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Porn's Half Acre - 02.17.03

<b>Porn's Half Acre</b> - 02.17.03

A lot of people I know have a problem with the concocted empathy of manufactured holidays; they feel that arbitrary days set aside to remind you to do something are insulting to the intelligence (I'd go all out and say, "insulting to the old intelligence" but "old intelligence" sounds like "Microwave ovens make you sterile.")

(They don't, by the way, unless you cook your ovaries in them.)

Today, for example, is Presidents' Day. While this one I can forgive, I maintain that you can think of the deeds of Abraham Lincoln (invented soap) or Theodore Roosevelt (the Millennium Falcon) any day and love them no less.

It's times like Valentine's Day I have a problem with.

Valentine's Day is like kissing the aunt whose skin always adheres to your lips even as you back away, horrified; propriety demands you do it. When I was single, the pageant of desperate singlehood was never so apparent as on Valentine's Day; every tarted up 30-ish sad sack donned pearls and cologne to wade into the waters of the coupled world, looking as obvious as a tourist in Grand Central Station or the mainstream film crew on a porn set (at 3 p.m., they're the only ones with erections). Anyway, I say that a great society shouldn't remind its people of their own misery or other things they should know or have a grasp on already.

You cant manufacture empathy.

I learned a little about empathy on Valentine's Day, this past Friday. My girlfriend, R., and I went bowling with several people in Santa Monica and then the two of us headed to a strip club in the Valley.

I can't explain to you the simple, Quaker joys of having a girlfriend who likes strippers. It's not even about dangerous behavior; once you cross the border of Looking at Boobies as a guilty pleasure and enter the realm of See How A Significant Portion of This Neighborhood Makes Its Living, you can substitute the thrill of how taboo it once seemed with the greater thrill of blowing your paycheck on six-dollar ginger ales and lap dances.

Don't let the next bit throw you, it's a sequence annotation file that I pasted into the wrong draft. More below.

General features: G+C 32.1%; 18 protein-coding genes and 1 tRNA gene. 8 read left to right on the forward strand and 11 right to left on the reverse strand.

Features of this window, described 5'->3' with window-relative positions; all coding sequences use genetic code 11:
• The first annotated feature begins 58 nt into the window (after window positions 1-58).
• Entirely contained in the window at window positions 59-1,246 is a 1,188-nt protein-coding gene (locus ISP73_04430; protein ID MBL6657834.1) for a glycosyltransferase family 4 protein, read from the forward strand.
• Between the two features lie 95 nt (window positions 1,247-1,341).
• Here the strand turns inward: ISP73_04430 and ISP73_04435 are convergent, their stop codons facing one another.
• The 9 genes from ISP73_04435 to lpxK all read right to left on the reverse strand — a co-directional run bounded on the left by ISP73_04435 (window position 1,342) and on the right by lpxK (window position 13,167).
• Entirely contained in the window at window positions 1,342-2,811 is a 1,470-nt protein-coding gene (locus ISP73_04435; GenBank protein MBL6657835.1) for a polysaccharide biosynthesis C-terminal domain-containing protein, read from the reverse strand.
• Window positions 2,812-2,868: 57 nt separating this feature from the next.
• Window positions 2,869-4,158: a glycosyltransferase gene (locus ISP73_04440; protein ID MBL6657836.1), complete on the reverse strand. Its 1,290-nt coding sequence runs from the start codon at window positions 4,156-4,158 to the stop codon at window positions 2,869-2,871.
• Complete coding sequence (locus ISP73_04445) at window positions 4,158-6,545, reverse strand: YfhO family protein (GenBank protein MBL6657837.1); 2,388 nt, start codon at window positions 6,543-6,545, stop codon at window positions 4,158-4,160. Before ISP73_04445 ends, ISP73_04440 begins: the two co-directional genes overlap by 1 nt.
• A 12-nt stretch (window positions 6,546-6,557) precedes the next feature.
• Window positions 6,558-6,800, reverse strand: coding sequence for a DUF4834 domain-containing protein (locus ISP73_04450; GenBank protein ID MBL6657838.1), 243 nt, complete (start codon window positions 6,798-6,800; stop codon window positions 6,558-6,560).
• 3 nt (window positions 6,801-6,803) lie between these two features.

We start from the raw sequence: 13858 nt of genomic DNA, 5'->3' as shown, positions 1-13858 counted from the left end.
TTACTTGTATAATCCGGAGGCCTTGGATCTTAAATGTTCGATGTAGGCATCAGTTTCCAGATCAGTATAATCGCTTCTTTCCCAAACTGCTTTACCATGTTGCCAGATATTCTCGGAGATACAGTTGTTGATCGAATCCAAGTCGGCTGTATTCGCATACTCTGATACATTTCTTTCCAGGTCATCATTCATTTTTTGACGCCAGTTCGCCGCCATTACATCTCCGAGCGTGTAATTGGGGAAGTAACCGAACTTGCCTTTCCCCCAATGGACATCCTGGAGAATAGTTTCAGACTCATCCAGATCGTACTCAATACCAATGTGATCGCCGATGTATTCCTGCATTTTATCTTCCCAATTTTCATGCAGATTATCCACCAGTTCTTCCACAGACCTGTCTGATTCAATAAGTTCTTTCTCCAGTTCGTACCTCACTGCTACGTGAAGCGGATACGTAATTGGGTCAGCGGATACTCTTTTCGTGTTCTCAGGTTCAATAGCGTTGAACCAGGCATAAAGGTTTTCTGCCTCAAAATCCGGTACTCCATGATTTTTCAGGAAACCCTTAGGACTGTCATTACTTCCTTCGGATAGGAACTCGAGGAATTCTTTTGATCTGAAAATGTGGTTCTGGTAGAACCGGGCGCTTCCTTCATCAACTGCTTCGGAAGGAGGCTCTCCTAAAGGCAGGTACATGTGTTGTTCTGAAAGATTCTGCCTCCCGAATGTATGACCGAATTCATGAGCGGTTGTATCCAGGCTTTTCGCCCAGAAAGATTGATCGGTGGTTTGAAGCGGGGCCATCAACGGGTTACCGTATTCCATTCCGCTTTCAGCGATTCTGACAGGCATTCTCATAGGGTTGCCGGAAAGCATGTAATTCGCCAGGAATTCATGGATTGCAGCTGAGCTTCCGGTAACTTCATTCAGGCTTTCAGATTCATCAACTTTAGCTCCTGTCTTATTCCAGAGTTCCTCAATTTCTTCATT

So, for the record, she suggested we go. Not that it couldn't have happened just as easily the other way (though I'd be hesitant to attend a Chippendales function with her and own up to the double standard), but it comes up later.

We got in, two for the price of one - or she got in free and I had to pay - and got a seat by the runway. It was a Valentine's Day crowd at the Valley Ball, meaning a few members of the Yakuza and my mailman were there, and the two of us walked in like we had descended from the mothership to meet Roy Neary and congratulate him on his mashed potatoes. Either that or like Bob Seger in "Turn the Page". In other words, we stood out.

Or should I say, she stood out. I haven't felt so invisible since I didn't have my AVN business cards at the Adult Expo and people thought I was just any other pervert. Though we were sitting nearly on top of one another, R. attracted strippers like my tax return invites scrutiny. They were all over her and I didn't exist.

In fact, the only acknowledgment I ever received was when a dancer came over to her and asked, "Did he drag you here for Valentine's Day?" as if I'd given her a tool set or taken her to my prostate exam for a Christmas present. God bless her, she assured the stripper that it had been the other way around.

Dancer after dancer approached the two of us and, paying no attention to me, got all up in R.'s mix and covered her with Universal Stripper Smell (melon body spray). It wasn't like she had more dollars on the bar or that she was leaning forward any farther, it was just that she was a girl, and the dancers were aflutter with the idea that they held no fascination for her. If I had held up a plexiglass riot shield in front of her, much like the ones employed by the L.A.P.D. at this weekend's peace rally, the dancers would have beaten themselves to death on it, trying to get at her.

We both wanted a lap dance, so I got to choose. Manuella was a little older, a little more voluptuous, than the others. She was also the only one who'd recognized my right to exist. But even she paid barely token attention to me.

There we were, sitting in the booth, and R. got away with fucking murder. She could've given that stripper a pap smear. She had strippernipples in her eye. R. got to put her hands everywhere. I had to sit on mine.

Since there was nothing to prevent me from walking out gracefully, we left after two dances, and as R. moved through the room to the exit they followed her with their eyes. They looked at her like a green room deli platter.

I've never eaten chopped liver, but I could empathize what it was like to be it.

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